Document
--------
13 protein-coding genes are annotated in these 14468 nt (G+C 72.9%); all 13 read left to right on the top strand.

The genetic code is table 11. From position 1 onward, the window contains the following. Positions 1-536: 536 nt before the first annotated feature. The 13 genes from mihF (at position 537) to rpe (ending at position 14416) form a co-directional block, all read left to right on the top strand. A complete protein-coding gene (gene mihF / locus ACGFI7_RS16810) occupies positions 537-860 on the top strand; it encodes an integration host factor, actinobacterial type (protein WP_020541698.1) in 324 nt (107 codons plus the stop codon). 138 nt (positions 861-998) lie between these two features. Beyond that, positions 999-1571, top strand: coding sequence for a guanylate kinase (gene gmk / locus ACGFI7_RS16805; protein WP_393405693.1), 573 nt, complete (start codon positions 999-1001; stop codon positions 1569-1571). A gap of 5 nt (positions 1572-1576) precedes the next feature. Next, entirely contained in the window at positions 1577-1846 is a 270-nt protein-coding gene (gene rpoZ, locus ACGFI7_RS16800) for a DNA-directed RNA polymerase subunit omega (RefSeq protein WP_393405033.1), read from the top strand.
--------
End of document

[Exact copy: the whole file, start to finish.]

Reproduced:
13 protein-coding genes are annotated in these 14468 nt (G+C 72.9%); all 13 read left to right on the top strand.

The genetic code is table 11. From position 1 onward, the window contains the following. Positions 1-536: 536 nt before the first annotated feature. The 13 genes from mihF (at position 537) to rpe (ending at position 14416) form a co-directional block, all read left to right on the top strand. A complete protein-coding gene (gene mihF / locus ACGFI7_RS16810) occupies positions 537-860 on the top strand; it encodes an integration host factor, actinobacterial type (protein WP_020541698.1) in 324 nt (107 codons plus the stop codon). 138 nt (positions 861-998) lie between these two features. Beyond that, positions 999-1571, top strand: coding sequence for a guanylate kinase (gene gmk / locus ACGFI7_RS16805; protein WP_393405693.1), 573 nt, complete (start codon positions 999-1001; stop codon positions 1569-1571). A gap of 5 nt (positions 1572-1576) precedes the next feature. Next, entirely contained in the window at positions 1577-1846 is a 270-nt protein-coding gene (gene rpoZ, locus ACGFI7_RS16800) for a DNA-directed RNA polymerase subunit omega (RefSeq protein WP_393405033.1), read from the top strand.